• Could be the perpetrator of the trauma.
  • Could be a mere observer.

2. Persistent re-experiencing of traumatic event.

  •  Recurrent and intrusive recollections of the events. (In young children, repetitive play may occur in which themes or aspects of trauma are expressed).
  • Recurrent distressing dreams of events. (A child may have frightening dreams without recognizable content).
  • Acting or feeling as if the traumatic event were recurring. (Trauma specific re-enactment may occur)
  • Experience intense psychological distress at exposure to events that symbolize or resemble the traumatic event).

3. Persistent avoidance of stimuli associated with trauma

  •  Efforts to avoid thought or feeling associated with trauma.
  • Avoiding activities or situations resembling the trauma.
  • In ability to recall important aspects of trauma.
  • Diminished interest in activities.
  • Feeling of detachment from others.
  • Restricted range of affect.
  • Sense of foreshortened future.

4. Persistent symptoms of increased arousal

  •  Difficult in falling or staying asleep.
  • Irritability or out burst of anger.
  • Difficulty in concentrating.
  • Hyper-vigilance – not settled.
  • Exaggerated startle response.
  • Physiological reactivity upon exposure to events symbolizes or resembles the trauma.

5. Symptoms for at least one month.
If symptoms last for:-

  •  Less than 3 months – acute PTSD
  • More than 3 months – chronic PTSD
  • Begin 6 months after the stressor- delayed PTSD.

Summary of symptoms of PTSD

The principle symptoms of post traumatic stress disorder includes;

  •  Persistent anxiety
  •  Irritability
  •  Insomnia
  •  Poor concentration.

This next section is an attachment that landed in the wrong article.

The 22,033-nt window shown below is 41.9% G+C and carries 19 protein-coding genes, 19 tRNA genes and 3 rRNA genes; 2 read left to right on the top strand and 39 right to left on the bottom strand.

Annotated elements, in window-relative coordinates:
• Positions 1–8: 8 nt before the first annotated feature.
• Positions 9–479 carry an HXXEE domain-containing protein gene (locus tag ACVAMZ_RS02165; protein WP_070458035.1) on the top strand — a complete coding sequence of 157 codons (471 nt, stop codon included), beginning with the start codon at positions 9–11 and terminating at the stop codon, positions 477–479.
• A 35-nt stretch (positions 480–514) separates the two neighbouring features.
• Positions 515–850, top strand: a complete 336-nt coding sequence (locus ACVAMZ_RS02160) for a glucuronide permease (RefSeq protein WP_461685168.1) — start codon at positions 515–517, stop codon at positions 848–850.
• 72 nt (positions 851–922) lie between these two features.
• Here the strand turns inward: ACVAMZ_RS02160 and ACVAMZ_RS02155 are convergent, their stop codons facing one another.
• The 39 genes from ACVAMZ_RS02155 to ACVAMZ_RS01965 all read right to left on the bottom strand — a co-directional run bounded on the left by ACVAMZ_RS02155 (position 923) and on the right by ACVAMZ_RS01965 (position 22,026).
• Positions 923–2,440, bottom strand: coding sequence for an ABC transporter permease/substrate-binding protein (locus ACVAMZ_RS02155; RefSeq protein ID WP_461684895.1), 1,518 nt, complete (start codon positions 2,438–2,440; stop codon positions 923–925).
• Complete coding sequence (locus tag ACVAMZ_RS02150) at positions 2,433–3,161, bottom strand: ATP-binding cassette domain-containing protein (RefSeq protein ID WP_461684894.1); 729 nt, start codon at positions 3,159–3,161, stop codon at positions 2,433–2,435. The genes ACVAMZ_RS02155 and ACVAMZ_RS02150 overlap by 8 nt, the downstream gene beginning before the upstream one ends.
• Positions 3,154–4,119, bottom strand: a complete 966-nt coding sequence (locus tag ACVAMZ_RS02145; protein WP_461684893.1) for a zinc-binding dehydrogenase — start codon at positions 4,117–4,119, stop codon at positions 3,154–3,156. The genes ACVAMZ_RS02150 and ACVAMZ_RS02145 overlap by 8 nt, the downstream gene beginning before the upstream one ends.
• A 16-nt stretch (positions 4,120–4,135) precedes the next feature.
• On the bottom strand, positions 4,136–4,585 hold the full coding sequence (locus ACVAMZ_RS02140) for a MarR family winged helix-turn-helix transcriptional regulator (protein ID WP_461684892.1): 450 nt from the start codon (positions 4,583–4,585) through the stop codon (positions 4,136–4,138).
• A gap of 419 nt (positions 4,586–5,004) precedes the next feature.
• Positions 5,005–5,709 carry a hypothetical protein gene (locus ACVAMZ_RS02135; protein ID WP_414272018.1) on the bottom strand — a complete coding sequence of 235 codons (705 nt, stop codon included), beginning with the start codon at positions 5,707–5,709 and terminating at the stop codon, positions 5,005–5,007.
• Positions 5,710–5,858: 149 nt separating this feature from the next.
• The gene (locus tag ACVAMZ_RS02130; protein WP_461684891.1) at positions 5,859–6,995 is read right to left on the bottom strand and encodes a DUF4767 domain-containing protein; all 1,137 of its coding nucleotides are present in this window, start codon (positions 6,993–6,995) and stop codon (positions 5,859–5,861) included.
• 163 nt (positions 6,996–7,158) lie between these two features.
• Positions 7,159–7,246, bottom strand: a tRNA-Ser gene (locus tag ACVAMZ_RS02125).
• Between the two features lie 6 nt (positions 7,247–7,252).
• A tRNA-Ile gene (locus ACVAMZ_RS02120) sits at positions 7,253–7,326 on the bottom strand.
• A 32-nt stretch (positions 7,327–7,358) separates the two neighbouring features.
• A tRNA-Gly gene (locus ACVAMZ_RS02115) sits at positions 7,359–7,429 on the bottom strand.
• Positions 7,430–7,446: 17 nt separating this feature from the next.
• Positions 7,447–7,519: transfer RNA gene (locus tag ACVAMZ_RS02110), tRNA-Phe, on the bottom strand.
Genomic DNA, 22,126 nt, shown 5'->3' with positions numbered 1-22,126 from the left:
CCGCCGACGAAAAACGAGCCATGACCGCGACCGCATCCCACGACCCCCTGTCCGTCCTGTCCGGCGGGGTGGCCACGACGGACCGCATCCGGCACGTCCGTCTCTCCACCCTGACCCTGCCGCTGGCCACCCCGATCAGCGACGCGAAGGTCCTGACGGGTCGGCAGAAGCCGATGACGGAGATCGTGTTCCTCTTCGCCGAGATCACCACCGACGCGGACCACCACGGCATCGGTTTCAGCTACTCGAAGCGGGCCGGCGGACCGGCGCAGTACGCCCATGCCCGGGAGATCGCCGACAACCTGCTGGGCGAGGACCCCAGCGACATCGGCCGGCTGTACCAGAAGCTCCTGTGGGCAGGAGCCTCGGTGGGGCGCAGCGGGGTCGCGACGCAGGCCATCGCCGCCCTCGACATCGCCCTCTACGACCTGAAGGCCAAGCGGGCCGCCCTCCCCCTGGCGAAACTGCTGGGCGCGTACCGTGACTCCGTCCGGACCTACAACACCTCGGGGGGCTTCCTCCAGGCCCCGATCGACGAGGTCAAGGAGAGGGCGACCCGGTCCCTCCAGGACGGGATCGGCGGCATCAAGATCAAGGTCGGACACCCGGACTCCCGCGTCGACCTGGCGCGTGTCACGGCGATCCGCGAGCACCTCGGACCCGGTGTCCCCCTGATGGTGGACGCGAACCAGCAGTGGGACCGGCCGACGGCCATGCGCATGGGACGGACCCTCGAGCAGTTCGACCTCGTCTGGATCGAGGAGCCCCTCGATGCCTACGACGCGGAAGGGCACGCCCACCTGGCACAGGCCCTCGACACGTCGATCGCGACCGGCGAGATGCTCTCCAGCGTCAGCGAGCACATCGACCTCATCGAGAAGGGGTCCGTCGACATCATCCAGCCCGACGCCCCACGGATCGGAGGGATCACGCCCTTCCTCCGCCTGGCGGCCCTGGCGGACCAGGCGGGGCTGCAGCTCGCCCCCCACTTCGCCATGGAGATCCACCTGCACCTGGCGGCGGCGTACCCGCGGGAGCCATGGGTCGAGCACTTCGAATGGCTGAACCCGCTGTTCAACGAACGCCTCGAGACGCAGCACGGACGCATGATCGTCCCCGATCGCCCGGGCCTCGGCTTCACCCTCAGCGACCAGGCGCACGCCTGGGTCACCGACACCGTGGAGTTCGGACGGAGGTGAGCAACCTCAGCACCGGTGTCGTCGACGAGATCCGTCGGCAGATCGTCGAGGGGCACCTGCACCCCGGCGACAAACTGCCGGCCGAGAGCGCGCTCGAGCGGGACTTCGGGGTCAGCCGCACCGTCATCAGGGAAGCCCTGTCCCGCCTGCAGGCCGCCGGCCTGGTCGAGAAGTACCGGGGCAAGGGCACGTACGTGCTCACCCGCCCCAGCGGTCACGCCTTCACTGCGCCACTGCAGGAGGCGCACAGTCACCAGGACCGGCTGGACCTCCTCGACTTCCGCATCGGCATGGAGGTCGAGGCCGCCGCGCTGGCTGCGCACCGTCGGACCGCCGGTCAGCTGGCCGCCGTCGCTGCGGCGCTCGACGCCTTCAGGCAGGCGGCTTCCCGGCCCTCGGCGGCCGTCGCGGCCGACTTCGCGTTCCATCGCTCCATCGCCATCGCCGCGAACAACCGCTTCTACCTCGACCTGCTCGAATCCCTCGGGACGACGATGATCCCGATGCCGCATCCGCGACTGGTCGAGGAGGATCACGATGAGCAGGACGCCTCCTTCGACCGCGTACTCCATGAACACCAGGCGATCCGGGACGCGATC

•  Difficulty in recalling stressful events at will.
  •  Intense intrusive imagery (flash back).
  • Recurrent distressing dreams.


  •  Avoidance of reminders of the vents
  • Detachment
  • Inability to feel emotion (numbness).
  • Diminished interest in activity.


  •  Night mares
  • Terrifying dreams
  • Vivid recall of the events (images)
  • Depression/ sadness
  • Irritable
  • Anxiety
  • Anti-social behaviors.

Management of PTSD

Treatment usually involves psychotherapy and counseling, medication, or a combination.

Assess the following;

  •  Nature and severity of the stressful event
  • The nature and duration of the symptoms
  • Previous psychiatric history
  • Previous personality
  • Neurological examination should be done to exclude a subdural haematoma or other forms of cerebral injury. If the event included injury like from assault or accident.

1. Early treatment

  •  If the response is not severe, sympathetic support and help with practical problems subsequent to disaster may suffice.
  • Counseling provides emotional support and discourages recall.
  • Facilitates working through the associated emotions.
  • Few doses of anxiolytic drugs may be needed to calm the person.